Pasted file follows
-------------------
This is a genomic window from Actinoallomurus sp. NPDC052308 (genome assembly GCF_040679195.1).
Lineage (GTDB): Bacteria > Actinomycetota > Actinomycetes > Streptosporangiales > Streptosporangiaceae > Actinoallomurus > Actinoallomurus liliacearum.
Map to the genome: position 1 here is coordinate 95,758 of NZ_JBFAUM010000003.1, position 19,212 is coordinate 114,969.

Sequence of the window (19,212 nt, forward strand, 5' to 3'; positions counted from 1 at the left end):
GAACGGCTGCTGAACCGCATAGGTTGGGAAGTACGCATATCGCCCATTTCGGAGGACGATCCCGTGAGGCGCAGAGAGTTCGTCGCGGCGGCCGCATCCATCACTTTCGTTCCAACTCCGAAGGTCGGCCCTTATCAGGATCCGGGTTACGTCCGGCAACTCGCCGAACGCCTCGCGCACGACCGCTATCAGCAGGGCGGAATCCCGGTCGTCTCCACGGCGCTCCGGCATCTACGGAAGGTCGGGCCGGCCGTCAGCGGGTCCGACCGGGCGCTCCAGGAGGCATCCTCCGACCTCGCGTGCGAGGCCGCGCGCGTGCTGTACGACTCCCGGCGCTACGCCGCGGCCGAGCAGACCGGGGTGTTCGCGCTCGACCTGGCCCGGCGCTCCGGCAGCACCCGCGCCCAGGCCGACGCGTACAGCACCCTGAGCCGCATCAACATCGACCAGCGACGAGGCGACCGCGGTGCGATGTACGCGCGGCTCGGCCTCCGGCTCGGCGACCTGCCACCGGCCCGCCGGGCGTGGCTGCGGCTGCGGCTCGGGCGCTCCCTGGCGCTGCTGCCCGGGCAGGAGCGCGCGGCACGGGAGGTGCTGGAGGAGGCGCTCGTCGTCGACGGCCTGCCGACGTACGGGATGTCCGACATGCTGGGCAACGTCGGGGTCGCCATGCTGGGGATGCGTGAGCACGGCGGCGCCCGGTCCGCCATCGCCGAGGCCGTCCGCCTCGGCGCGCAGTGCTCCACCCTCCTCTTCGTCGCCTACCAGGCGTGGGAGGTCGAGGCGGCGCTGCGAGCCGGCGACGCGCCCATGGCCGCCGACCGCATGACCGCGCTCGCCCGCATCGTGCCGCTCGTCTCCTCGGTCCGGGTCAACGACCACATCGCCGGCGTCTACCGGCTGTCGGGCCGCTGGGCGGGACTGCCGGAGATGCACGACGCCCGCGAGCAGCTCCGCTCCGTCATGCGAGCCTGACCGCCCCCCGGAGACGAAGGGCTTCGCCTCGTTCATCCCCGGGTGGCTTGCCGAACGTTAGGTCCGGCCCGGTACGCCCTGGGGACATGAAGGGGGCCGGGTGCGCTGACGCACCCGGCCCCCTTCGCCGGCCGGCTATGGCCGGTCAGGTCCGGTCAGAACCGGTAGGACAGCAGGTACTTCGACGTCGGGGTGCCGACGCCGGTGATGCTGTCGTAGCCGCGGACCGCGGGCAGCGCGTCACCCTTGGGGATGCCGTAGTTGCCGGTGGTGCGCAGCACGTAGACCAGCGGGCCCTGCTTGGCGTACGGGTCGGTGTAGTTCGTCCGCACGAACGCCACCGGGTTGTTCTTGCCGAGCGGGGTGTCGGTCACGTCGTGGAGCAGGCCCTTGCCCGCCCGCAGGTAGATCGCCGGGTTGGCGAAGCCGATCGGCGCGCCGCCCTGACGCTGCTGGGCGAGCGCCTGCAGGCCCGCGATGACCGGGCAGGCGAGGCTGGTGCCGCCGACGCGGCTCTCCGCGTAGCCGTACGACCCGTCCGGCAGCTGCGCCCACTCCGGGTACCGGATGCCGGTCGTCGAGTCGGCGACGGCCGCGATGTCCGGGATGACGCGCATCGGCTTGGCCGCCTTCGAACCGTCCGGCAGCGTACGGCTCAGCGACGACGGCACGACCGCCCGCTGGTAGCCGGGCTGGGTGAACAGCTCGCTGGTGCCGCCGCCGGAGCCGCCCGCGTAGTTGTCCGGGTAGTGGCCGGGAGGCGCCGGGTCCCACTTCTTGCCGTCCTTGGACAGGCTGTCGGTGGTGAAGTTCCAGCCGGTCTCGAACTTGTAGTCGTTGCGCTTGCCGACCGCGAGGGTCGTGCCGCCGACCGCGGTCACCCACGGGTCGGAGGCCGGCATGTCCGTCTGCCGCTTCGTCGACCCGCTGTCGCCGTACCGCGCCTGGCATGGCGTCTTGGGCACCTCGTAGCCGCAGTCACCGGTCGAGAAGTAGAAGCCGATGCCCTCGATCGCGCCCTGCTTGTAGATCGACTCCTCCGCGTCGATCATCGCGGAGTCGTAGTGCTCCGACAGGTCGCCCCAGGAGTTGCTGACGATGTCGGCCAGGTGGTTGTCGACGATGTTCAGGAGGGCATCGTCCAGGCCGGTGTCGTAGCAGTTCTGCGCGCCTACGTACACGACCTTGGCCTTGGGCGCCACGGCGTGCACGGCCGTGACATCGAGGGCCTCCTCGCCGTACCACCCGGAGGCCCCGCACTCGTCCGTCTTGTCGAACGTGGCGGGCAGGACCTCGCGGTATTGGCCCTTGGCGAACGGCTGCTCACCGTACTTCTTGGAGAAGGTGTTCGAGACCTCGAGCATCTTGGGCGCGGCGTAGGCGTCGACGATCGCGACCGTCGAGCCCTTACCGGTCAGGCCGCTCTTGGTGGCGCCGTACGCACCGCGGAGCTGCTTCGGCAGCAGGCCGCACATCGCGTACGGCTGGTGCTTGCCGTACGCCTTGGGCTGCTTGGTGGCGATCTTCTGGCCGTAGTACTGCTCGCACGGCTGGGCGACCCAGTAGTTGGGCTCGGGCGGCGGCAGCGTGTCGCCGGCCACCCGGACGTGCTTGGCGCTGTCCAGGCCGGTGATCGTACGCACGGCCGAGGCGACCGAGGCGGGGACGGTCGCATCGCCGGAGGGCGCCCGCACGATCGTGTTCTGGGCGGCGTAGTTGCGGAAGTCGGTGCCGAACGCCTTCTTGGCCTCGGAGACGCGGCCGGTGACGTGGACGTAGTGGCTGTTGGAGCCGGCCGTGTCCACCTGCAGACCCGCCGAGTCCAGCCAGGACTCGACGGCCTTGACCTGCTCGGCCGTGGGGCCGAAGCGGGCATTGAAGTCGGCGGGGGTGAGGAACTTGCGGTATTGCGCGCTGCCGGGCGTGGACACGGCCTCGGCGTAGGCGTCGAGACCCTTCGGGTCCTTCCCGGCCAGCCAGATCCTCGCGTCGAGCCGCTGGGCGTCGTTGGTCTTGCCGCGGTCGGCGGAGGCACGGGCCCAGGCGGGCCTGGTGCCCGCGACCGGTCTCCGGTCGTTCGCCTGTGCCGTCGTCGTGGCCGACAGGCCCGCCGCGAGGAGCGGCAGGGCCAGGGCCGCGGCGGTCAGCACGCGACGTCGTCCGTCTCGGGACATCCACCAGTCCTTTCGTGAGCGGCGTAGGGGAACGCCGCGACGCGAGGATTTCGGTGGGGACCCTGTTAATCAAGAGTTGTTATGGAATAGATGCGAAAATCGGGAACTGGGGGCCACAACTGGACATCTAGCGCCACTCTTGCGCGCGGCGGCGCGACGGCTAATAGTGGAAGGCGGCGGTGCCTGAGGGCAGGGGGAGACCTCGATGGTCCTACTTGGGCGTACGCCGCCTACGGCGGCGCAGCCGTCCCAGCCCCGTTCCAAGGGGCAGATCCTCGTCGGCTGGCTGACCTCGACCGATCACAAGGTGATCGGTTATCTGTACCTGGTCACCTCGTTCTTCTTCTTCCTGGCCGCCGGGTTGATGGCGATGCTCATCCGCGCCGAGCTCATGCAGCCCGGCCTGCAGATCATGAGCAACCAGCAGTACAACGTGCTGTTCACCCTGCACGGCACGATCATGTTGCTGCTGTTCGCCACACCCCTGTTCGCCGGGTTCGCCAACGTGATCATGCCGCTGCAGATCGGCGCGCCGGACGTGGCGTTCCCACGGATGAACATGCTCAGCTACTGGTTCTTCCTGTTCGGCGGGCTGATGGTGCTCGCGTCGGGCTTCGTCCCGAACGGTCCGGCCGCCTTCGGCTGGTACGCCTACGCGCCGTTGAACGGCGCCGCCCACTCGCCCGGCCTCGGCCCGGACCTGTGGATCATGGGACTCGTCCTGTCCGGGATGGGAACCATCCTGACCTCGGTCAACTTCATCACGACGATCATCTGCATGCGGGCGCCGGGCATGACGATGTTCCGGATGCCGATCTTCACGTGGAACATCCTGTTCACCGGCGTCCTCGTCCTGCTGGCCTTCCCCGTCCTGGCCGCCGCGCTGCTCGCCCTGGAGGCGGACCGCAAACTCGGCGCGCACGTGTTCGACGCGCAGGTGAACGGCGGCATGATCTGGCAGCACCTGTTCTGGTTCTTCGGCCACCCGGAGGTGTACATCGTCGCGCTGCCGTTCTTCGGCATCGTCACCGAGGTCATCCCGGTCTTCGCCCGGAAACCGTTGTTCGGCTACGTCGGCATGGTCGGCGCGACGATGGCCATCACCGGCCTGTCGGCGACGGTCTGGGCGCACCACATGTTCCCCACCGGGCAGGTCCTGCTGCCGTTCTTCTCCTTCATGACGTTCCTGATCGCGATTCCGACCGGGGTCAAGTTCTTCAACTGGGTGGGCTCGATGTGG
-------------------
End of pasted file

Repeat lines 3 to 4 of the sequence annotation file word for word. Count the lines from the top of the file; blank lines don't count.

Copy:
Map to the genome: position 1 here is coordinate 95,758 of NZ_JBFAUM010000003.1, position 19,212 is coordinate 114,969.

Sequence of the window (19,212 nt, forward strand, 5' to 3'; positions counted from 1 at the left end):